This data-file compiles all of our insights into publicly listed companies and their edge in the energy transition: commercialising economic technologies that advance the world towards ‘net zero’ CO2 by 2050.
Each insight is a differentiated conclusion, derived from a specific piece of research, data-analysis or modelling on the TSE web portal; summarized alongside links to our work. Next, the data-file ranks each insight according to its economic implications, technical readiness, its ability to accelerate the energy transition and the edge it confers on the company in question.
Each company can then be assessed by adding up the number of differentiated insights that feature in our work, and the average ‘score’ of each insight. The file is intended as a summary of our differentiated views on each company.
The screen is updated monthly. At the latest update, in June-2022, it contains 260 differentiated views on 140 public companies.
This data-base tabulates the details of over 300 offtake contracts across the LNG industry, tracking buyers, sellers, facilities, contract durations and destination flexibility. And by extension, this shows what portion of the market was traded “spot”.
Back in the year 2000, the LNG market was just 100MTpa, c90% of the market was traded on long-term contractions with >10-years’ duration, and the weighted average cargo was on a 22-year contract.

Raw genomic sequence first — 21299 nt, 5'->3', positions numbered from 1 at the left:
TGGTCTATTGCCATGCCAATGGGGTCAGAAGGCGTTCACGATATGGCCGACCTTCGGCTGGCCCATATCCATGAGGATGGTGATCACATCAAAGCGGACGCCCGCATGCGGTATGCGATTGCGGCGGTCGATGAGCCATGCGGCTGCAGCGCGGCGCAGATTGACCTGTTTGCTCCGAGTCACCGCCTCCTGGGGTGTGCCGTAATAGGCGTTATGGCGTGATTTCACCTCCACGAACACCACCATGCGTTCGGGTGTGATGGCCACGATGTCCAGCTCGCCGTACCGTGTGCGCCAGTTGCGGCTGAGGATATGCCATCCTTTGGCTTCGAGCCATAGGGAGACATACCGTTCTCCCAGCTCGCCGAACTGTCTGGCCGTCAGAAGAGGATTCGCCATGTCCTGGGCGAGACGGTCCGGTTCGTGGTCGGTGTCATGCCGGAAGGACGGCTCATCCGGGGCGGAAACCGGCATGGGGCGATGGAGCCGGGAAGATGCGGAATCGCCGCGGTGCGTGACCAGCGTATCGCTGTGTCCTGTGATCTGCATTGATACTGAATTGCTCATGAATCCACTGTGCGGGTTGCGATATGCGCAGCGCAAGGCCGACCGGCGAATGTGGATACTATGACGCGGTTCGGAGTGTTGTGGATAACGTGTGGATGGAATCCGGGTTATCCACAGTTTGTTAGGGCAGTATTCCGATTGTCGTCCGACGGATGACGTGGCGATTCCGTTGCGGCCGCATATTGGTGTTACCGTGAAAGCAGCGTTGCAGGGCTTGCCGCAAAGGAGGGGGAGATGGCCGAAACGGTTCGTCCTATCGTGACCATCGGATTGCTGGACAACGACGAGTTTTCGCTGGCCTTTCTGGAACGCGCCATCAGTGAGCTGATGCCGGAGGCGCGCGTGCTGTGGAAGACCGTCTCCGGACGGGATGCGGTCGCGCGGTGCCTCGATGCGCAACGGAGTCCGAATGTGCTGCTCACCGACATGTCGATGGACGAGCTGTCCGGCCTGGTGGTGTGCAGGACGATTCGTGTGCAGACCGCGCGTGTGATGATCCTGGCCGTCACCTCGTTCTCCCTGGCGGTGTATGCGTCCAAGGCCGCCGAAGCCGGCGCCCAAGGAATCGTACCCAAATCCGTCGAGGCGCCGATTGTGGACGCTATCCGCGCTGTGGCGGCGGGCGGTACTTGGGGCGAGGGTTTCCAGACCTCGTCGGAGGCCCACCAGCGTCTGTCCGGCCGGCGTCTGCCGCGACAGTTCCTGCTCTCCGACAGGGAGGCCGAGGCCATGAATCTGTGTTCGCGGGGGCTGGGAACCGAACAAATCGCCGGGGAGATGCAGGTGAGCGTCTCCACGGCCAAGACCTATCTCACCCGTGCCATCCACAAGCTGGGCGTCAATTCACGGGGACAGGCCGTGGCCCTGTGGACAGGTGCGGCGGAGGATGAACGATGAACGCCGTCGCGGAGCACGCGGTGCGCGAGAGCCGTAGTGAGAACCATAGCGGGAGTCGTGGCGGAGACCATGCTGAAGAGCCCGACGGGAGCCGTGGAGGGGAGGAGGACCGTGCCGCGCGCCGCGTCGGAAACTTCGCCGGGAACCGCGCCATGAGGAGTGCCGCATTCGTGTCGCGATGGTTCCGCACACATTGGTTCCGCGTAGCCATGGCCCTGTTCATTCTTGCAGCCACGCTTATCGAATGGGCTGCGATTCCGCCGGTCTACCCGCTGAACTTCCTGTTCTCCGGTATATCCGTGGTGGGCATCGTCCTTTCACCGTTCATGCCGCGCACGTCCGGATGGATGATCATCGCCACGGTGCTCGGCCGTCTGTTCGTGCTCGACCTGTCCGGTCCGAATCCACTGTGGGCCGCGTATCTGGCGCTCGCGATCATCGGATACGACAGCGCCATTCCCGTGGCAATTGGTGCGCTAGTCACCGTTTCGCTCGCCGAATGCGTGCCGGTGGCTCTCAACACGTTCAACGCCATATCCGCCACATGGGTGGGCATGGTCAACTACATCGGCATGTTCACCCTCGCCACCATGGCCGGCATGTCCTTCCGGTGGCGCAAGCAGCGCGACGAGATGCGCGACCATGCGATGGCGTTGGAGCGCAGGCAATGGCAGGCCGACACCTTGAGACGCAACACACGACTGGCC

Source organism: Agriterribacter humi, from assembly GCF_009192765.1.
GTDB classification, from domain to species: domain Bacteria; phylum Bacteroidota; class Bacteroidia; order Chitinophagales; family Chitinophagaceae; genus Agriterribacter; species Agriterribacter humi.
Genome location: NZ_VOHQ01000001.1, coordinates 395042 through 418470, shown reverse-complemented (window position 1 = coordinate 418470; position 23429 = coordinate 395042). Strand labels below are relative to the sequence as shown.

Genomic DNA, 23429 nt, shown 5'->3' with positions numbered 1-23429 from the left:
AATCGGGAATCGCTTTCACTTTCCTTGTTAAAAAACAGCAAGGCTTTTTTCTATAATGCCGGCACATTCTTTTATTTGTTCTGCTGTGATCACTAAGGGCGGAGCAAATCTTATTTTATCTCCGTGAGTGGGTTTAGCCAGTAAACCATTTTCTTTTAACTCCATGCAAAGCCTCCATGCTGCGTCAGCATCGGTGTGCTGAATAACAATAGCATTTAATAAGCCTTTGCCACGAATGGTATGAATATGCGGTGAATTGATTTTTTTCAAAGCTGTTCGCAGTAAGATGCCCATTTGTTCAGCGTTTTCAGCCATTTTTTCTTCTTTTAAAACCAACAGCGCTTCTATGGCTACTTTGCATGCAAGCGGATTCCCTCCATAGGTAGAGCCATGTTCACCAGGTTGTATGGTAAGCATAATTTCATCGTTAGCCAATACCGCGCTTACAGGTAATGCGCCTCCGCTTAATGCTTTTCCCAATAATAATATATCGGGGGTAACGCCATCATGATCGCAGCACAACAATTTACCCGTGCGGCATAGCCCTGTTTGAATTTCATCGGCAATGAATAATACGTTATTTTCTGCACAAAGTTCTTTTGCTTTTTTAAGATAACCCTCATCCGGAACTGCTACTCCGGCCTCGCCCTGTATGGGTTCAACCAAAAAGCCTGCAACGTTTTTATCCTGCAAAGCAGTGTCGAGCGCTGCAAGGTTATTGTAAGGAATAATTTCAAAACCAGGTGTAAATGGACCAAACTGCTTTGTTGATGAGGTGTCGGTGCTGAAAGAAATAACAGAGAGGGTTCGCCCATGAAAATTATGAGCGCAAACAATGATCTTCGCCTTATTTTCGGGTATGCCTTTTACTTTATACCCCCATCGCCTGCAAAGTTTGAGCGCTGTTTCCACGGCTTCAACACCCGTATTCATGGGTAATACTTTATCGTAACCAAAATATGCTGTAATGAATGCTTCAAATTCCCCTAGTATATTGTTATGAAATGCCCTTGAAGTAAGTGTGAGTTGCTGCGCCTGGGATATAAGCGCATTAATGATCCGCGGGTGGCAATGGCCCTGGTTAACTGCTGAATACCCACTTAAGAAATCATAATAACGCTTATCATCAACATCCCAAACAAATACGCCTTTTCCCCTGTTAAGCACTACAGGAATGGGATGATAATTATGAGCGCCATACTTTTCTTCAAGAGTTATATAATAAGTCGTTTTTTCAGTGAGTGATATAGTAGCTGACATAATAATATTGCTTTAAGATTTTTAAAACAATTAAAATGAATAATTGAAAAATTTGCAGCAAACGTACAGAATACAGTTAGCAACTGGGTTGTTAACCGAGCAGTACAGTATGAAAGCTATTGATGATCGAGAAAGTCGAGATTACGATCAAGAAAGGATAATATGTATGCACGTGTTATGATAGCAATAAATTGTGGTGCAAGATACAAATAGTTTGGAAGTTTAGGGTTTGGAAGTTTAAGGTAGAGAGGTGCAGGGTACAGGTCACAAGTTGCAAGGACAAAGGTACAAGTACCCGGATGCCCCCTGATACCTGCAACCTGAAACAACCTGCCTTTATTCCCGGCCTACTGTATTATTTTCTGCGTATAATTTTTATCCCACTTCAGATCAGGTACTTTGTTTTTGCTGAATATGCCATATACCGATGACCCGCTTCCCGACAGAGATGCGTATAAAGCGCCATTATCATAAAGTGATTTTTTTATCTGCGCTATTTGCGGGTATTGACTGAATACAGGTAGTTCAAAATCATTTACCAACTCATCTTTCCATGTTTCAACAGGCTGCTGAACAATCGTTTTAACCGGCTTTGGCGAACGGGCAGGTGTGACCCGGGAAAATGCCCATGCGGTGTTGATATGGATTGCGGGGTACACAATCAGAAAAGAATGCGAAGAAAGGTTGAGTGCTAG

By 2021, the LNG market had almost quadrupled to over 370MTpa. c55% is still sold on >10-year contracts. Conversely, c45% was traded on a short-term basis, of which c20pp were portfolio cargoes, c3% were sold on 1-10 year contracts, c1% was imported on a contract then re-exported, and c20pp was totally uncontracted and sold on a spot basis.
What has not changed is that facilities still tend to sell their initial output on >15-year long-term contracts, to de-risk their financing. Full data on individual contracts, which can be added by country or supplier, are given in the data-file.
This data-file looks through 17 major nuclear plants in Japan with 45GW of operable capacity, covering the key parameters and re-start news on each facility.